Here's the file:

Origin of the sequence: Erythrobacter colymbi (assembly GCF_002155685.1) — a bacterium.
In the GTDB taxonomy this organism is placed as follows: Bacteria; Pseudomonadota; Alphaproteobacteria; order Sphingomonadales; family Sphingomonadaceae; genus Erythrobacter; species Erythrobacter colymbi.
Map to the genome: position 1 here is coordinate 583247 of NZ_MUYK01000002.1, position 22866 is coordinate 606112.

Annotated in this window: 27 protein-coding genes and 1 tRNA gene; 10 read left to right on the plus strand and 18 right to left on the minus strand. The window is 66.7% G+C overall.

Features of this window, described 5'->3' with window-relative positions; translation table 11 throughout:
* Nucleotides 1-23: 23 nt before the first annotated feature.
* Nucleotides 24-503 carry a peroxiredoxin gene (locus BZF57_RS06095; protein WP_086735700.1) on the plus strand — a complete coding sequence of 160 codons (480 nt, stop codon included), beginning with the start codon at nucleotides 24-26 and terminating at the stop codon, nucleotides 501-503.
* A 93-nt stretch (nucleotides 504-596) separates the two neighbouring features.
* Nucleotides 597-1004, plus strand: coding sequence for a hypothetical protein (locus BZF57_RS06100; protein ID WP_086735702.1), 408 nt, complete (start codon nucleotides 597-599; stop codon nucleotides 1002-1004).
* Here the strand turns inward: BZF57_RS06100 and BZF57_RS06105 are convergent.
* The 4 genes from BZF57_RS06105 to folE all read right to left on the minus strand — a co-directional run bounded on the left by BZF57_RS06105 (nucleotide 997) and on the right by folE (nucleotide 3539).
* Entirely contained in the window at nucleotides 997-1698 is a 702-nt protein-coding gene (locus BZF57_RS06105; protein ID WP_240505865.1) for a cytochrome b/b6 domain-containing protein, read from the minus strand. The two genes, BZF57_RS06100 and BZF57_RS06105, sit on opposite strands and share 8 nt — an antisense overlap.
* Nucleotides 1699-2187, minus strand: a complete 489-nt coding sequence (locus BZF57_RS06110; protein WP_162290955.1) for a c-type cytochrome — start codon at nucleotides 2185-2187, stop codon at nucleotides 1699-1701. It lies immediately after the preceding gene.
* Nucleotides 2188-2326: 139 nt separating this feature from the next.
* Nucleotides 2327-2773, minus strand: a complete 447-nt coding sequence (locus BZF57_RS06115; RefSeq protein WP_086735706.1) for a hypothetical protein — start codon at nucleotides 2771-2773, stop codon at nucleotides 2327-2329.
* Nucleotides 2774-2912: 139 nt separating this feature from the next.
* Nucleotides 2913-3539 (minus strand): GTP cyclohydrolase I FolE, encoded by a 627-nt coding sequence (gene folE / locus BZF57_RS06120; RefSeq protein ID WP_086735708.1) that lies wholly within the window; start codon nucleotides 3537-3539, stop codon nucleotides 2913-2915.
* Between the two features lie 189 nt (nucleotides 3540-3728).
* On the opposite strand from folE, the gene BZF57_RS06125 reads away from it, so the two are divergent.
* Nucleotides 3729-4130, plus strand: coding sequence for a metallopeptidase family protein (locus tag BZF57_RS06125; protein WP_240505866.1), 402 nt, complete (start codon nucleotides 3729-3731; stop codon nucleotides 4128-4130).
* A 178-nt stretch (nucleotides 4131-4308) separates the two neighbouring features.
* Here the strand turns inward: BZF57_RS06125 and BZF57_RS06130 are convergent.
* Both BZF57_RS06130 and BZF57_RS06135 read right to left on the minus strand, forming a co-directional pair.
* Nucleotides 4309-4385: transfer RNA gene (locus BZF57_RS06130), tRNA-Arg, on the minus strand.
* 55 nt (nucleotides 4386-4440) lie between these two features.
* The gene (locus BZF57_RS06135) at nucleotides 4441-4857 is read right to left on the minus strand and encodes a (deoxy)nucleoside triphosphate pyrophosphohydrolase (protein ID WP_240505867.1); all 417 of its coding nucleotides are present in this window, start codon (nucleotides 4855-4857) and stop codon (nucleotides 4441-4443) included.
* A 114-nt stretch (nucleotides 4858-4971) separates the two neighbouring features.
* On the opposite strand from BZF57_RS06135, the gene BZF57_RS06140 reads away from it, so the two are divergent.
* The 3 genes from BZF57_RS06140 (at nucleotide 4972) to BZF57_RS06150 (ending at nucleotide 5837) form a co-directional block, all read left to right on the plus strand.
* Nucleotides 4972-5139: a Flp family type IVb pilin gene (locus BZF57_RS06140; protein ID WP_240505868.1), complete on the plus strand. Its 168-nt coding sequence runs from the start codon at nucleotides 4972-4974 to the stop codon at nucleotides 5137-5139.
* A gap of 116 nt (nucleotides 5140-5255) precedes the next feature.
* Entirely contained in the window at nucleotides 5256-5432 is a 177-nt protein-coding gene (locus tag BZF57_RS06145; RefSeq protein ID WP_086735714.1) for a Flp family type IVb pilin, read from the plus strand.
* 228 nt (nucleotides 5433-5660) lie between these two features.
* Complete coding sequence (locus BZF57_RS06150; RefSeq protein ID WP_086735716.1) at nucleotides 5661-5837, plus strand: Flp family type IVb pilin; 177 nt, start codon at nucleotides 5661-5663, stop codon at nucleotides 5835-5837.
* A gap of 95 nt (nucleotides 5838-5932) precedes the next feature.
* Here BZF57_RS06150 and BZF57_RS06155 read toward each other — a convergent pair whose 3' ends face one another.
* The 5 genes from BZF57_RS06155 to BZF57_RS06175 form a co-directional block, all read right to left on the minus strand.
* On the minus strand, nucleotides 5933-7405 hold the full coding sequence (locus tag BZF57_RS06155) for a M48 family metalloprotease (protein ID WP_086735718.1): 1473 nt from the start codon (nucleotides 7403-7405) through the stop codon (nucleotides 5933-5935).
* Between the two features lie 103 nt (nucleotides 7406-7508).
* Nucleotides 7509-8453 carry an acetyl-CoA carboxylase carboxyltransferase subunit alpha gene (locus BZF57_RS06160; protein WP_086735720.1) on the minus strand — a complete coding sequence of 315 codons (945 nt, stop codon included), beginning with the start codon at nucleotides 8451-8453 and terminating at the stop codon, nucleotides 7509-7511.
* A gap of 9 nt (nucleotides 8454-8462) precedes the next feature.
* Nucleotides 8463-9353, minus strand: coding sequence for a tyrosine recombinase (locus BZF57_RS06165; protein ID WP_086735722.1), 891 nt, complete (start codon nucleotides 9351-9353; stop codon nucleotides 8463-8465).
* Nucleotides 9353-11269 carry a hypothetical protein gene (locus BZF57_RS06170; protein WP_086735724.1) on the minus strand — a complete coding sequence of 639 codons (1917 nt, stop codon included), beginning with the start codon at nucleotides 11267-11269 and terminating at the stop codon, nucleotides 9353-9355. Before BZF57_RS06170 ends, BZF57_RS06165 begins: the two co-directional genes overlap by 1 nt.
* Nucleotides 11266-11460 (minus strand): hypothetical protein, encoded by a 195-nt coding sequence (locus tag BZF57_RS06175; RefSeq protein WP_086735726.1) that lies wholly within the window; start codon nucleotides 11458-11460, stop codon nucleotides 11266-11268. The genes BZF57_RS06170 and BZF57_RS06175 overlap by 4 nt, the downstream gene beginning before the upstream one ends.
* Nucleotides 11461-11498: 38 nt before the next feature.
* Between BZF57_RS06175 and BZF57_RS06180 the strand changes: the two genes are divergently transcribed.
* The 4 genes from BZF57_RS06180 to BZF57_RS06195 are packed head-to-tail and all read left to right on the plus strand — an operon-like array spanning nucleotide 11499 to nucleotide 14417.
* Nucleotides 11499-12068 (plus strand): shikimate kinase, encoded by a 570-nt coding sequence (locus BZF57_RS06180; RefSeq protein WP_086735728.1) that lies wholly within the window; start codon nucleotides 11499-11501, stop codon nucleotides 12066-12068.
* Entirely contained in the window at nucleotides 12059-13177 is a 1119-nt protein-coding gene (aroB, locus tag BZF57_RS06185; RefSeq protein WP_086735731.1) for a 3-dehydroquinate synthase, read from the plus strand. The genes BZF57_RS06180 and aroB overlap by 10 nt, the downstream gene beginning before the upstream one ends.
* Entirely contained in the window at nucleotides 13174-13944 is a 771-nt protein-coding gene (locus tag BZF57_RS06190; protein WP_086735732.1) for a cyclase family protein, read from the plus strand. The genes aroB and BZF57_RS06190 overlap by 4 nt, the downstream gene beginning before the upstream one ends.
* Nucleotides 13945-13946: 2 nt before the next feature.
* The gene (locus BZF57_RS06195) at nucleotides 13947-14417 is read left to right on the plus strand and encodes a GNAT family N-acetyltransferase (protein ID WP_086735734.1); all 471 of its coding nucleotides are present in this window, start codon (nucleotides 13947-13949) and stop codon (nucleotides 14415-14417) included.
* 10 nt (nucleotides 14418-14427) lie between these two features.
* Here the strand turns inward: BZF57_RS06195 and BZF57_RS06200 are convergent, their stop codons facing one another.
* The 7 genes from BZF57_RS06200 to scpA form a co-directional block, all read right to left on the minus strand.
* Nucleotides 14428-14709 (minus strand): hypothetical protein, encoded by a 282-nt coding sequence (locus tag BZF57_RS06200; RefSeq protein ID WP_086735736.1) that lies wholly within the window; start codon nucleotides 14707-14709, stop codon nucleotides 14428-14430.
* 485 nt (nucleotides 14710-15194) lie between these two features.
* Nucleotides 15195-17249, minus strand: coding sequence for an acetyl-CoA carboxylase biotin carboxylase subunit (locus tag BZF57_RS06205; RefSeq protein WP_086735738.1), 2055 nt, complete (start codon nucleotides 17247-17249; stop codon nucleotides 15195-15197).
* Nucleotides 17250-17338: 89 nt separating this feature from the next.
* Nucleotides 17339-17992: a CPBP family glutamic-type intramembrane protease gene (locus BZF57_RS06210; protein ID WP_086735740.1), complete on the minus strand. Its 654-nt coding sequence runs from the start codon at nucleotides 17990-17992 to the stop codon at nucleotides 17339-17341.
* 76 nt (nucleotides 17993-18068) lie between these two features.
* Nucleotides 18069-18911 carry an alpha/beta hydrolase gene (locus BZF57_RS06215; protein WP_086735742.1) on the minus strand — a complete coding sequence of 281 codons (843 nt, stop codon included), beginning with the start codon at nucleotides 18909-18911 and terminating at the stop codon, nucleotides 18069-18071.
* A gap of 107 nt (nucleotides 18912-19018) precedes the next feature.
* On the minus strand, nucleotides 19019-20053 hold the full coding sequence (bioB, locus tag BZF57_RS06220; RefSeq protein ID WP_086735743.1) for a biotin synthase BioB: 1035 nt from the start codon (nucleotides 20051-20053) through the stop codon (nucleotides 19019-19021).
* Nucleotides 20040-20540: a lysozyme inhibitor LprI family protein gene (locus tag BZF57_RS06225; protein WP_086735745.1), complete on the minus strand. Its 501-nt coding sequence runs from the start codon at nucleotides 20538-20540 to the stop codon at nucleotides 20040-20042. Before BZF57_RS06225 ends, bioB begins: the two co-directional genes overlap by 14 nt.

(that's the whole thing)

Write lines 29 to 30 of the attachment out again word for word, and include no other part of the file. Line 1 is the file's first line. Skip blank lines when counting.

* The 3 genes from BZF57_RS06140 (at nucleotide 4972) to BZF57_RS06150 (ending at nucleotide 5837) form a co-directional block, all read left to right on the plus strand.
* Nucleotides 4972-5139: a Flp family type IVb pilin gene (locus BZF57_RS06140; protein ID WP_240505868.1), complete on the plus strand. Its 168-nt coding sequence runs from the start codon at nucleotides 4972-4974 to the stop codon at nucleotides 5137-5139.